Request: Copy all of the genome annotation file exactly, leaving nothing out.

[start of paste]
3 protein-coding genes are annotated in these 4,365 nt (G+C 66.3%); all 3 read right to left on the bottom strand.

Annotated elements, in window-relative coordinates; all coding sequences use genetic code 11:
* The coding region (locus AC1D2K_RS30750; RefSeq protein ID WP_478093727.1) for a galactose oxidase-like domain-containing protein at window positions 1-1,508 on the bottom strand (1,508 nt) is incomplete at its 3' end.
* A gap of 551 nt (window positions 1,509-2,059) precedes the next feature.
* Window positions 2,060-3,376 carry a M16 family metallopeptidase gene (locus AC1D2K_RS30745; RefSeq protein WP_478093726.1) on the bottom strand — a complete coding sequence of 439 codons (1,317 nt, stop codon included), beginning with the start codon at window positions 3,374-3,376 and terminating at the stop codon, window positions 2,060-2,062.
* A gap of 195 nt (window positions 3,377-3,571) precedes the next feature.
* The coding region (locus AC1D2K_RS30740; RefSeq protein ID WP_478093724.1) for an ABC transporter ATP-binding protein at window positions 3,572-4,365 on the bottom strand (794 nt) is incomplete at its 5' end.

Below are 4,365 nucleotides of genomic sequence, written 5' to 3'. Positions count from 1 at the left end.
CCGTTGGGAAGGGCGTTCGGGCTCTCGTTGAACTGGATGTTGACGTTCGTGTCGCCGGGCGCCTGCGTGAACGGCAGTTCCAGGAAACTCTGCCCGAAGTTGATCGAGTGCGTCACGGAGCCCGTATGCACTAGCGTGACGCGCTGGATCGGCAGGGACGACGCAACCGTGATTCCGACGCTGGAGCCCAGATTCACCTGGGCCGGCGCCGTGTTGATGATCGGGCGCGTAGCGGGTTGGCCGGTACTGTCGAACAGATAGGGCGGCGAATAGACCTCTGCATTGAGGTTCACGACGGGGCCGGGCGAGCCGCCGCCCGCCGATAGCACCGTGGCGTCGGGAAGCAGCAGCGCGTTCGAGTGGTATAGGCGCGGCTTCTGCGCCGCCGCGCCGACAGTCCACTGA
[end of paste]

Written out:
3 protein-coding genes are annotated in these 4,365 nt (G+C 66.3%); all 3 read right to left on the bottom strand.

Annotated elements, in window-relative coordinates; all coding sequences use genetic code 11:
* The coding region (locus AC1D2K_RS30750; RefSeq protein ID WP_478093727.1) for a galactose oxidase-like domain-containing protein at window positions 1-1,508 on the bottom strand (1,508 nt) is incomplete at its 3' end.
* A gap of 551 nt (window positions 1,509-2,059) precedes the next feature.
* Window positions 2,060-3,376 carry a M16 family metallopeptidase gene (locus AC1D2K_RS30745; RefSeq protein WP_478093726.1) on the bottom strand — a complete coding sequence of 439 codons (1,317 nt, stop codon included), beginning with the start codon at window positions 3,374-3,376 and terminating at the stop codon, window positions 2,060-2,062.
* A gap of 195 nt (window positions 3,377-3,571) precedes the next feature.
* The coding region (locus AC1D2K_RS30740; RefSeq protein ID WP_478093724.1) for an ABC transporter ATP-binding protein at window positions 3,572-4,365 on the bottom strand (794 nt) is incomplete at its 5' end.

Below are 4,365 nucleotides of genomic sequence, written 5' to 3'. Positions count from 1 at the left end.
CCGTTGGGAAGGGCGTTCGGGCTCTCGTTGAACTGGATGTTGACGTTCGTGTCGCCGGGCGCCTGCGTGAACGGCAGTTCCAGGAAACTCTGCCCGAAGTTGATCGAGTGCGTCACGGAGCCCGTATGCACTAGCGTGACGCGCTGGATCGGCAGGGACGACGCAACCGTGATTCCGACGCTGGAGCCCAGATTCACCTGGGCCGGCGCCGTGTTGATGATCGGGCGCGTAGCGGGTTGGCCGGTACTGTCGAACAGATAGGGCGGCGAATAGACCTCTGCATTGAGGTTCACGACGGGGCCGGGCGAGCCGCCGCCCGCCGATAGCACCGTGGCGTCGGGAAGCAGCAGCGCGTTCGAGTGGTATAGGCGCGGCTTCTGCGCCGCCGCGCCGACAGTCCACTGA